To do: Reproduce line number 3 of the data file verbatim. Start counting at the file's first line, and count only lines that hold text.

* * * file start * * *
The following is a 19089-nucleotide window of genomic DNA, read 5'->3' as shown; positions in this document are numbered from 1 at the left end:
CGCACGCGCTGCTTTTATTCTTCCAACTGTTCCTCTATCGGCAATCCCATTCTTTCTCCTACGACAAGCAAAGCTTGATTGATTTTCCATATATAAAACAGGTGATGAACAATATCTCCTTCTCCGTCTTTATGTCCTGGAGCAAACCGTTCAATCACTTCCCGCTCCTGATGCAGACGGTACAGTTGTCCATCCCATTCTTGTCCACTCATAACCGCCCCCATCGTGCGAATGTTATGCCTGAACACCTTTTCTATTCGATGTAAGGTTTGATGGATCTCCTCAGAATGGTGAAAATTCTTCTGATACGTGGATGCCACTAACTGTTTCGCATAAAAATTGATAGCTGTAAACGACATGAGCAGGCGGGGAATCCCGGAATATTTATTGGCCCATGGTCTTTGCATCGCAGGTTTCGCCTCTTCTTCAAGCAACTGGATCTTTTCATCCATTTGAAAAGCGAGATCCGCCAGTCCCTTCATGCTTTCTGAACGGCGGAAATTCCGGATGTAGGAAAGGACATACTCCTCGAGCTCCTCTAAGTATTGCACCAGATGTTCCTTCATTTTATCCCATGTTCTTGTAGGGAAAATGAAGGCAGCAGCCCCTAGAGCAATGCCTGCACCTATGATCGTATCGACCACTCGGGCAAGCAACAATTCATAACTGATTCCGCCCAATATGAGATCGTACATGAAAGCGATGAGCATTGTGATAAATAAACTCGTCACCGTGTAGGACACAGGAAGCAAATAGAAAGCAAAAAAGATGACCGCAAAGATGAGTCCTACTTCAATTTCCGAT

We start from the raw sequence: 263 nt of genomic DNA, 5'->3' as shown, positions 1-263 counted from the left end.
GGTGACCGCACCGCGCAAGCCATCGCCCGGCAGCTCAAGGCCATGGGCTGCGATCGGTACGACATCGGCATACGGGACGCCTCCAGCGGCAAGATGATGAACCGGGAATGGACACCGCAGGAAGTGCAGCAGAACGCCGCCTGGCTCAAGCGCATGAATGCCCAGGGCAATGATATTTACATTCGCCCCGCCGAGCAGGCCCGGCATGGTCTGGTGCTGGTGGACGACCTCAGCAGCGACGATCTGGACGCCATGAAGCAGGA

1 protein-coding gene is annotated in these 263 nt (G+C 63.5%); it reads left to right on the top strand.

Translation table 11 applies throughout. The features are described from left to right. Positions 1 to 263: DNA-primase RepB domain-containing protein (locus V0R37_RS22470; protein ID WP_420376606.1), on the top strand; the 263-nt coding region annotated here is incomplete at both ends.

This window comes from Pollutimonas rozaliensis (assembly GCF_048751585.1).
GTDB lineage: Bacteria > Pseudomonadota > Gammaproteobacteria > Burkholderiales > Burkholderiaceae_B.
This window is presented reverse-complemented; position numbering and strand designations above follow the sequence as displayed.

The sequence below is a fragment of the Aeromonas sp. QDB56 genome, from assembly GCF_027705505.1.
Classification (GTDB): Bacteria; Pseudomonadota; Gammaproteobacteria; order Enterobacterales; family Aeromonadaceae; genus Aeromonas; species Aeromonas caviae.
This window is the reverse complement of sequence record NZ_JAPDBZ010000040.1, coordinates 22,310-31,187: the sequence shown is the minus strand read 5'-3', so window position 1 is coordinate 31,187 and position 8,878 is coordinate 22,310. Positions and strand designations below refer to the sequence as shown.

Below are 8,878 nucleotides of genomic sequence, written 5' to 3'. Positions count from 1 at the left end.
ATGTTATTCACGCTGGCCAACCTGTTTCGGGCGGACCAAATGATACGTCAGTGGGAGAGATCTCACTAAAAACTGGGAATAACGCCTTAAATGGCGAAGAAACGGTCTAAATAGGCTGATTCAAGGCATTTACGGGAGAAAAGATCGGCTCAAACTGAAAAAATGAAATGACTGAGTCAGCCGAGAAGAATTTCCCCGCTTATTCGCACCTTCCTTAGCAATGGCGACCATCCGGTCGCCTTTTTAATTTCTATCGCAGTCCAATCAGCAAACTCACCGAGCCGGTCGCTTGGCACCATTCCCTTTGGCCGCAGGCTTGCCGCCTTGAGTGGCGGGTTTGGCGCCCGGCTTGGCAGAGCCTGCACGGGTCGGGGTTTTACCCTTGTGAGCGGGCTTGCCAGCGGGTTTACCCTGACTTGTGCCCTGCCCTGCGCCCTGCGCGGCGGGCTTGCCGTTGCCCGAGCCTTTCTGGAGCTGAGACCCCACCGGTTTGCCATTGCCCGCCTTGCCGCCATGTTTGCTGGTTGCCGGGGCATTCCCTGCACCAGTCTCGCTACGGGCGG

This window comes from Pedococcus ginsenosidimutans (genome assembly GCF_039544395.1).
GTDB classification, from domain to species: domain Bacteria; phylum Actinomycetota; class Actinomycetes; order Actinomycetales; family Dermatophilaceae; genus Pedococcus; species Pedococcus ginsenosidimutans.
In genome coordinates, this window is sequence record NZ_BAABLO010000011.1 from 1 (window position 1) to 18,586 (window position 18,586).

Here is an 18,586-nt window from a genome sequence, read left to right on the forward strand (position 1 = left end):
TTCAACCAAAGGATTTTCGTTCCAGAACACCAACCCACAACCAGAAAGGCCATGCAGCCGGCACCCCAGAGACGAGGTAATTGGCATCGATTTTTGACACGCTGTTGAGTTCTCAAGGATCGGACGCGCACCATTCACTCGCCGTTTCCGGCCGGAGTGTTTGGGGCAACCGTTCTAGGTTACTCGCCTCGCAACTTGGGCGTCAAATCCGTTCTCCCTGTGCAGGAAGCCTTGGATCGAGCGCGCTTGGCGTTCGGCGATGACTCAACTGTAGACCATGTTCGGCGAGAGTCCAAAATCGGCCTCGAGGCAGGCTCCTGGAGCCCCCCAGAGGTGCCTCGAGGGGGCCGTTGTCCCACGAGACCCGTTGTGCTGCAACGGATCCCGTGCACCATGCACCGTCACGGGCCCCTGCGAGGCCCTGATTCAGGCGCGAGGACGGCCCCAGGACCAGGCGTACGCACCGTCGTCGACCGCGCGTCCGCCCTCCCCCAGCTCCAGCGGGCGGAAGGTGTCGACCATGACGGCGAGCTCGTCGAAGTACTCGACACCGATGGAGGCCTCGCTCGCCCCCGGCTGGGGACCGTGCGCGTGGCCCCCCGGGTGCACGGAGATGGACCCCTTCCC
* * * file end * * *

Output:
We start from the raw sequence: 263 nt of genomic DNA, 5'->3' as shown, positions 1-263 counted from the left end.